TR: What are your ICT priorities for the next three years?

CM: Continuing with our “Best of Breed” application refresh; bedding down our newer systems to get the maximum value from them; and focusing on finding new and innovative ways to make it easier for our staff to get things done. I’ve always embraced wireless and mobility and I am keen to make as many of our systems mobile enabled as possible. Our staff need access to the right information at the right time. In a similar way clients and families are increasingly going to want to interact with our sector via mobile devices, web portals, etc.

In addition to our software applications, Jewish Care is managing $180M of exciting building developments, some of which are already underway. A good amount of my time and energy is focused on ensuring our new buildings will be high-tech and ready for the demands over the next 40 years.

TR: What lessons have you learned from a recent ICT project?

CM: Without question the most important factor affecting project success is having an engaged sponsor.  My preference is to always have an executive level sponsor on major projects which helps drive timelines, accountability and resources. We’ve also learnt to be better at scoping projects from the beginning and being more willing to alter our thinking as the project evolves. Whilst we don’t let vendors drive our decisions, we do listen to their advice where it has benefited from their exposure to many other clients and situations.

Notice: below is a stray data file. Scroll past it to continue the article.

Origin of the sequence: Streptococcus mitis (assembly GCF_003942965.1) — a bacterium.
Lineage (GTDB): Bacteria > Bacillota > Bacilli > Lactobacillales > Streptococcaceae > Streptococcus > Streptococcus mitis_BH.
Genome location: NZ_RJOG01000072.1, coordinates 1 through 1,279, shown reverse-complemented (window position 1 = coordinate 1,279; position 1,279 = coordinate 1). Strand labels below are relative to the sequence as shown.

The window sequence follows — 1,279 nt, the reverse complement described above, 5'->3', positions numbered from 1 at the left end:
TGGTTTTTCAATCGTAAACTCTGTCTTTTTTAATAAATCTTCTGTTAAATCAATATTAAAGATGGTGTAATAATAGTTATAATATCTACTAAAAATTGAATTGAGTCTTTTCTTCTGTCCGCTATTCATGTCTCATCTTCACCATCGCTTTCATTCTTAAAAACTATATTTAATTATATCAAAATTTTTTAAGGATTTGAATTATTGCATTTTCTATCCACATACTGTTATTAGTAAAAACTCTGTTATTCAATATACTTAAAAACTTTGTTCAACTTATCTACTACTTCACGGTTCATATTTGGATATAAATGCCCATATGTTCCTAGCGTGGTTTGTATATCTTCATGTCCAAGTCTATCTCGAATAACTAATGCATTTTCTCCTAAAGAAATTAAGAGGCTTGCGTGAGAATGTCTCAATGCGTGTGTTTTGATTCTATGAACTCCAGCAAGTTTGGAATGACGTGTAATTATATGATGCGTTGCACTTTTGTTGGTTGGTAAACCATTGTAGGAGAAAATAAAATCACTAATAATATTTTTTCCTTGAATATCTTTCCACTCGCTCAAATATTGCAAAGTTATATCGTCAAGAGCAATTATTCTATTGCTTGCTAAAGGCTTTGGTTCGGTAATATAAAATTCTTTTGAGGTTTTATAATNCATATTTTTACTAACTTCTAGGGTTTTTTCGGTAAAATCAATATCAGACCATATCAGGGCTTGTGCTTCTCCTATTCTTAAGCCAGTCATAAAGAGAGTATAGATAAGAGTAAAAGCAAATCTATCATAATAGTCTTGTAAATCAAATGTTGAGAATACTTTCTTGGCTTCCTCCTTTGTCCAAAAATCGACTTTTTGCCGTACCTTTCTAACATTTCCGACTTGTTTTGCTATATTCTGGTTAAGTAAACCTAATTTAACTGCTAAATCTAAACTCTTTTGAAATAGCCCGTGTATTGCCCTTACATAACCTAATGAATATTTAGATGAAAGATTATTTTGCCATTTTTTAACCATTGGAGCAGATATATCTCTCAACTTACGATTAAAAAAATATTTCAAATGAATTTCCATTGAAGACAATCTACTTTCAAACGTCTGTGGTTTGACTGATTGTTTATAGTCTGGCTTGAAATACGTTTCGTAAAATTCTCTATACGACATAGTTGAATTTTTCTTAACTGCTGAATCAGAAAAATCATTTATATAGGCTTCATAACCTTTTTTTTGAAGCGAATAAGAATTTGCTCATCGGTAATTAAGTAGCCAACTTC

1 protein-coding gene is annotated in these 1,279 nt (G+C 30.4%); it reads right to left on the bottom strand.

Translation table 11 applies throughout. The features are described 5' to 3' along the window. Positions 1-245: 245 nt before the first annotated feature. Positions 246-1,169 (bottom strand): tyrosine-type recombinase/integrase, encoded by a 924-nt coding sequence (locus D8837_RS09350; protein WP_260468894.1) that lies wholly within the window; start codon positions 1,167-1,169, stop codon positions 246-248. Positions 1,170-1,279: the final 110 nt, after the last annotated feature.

TR: Of the various national initiatives underway – such as NBN, eHealth, telehealth – which will have the biggest impact on aged care – and why?

CM: I think there are a number of areas that will have a huge impact on the sector, however many of them come back to one fundamental change: client choice. Client choice is the driving factor behind CDC, NDIS, aged care reform and a raft of other initiatives. We are going to have to be smarter and do more with less as highlighted in the recent government Intergenerational Report.

TR: What’s your advice to those providers which are relatively early in their ICT journey?

CM: The first step is to recognise that ICT is not a fad or going to go away. ICT can be used to facilitate excellent clinical outcomes and produce business efficiencies. ICT is no longer a ‘black box’ sitting under a desk; it touches almost every area of the business highlights and should be represented at a senior level. Government policy, changes in funding, increasing customer expectations and competition will quickly leave organisations that do not invest in ICT behind.

It’s 2015 and I know that my parents would not want to live in an aged care facility that didn’t offer convenient access to technology such as the Internet, or a web portal to interact with their electronic care record.

Don’t miss the September edition of Technology Review magazine, where another aged care CIO will talk about their ICT challenges and opportunities in the regular Personally speaking section.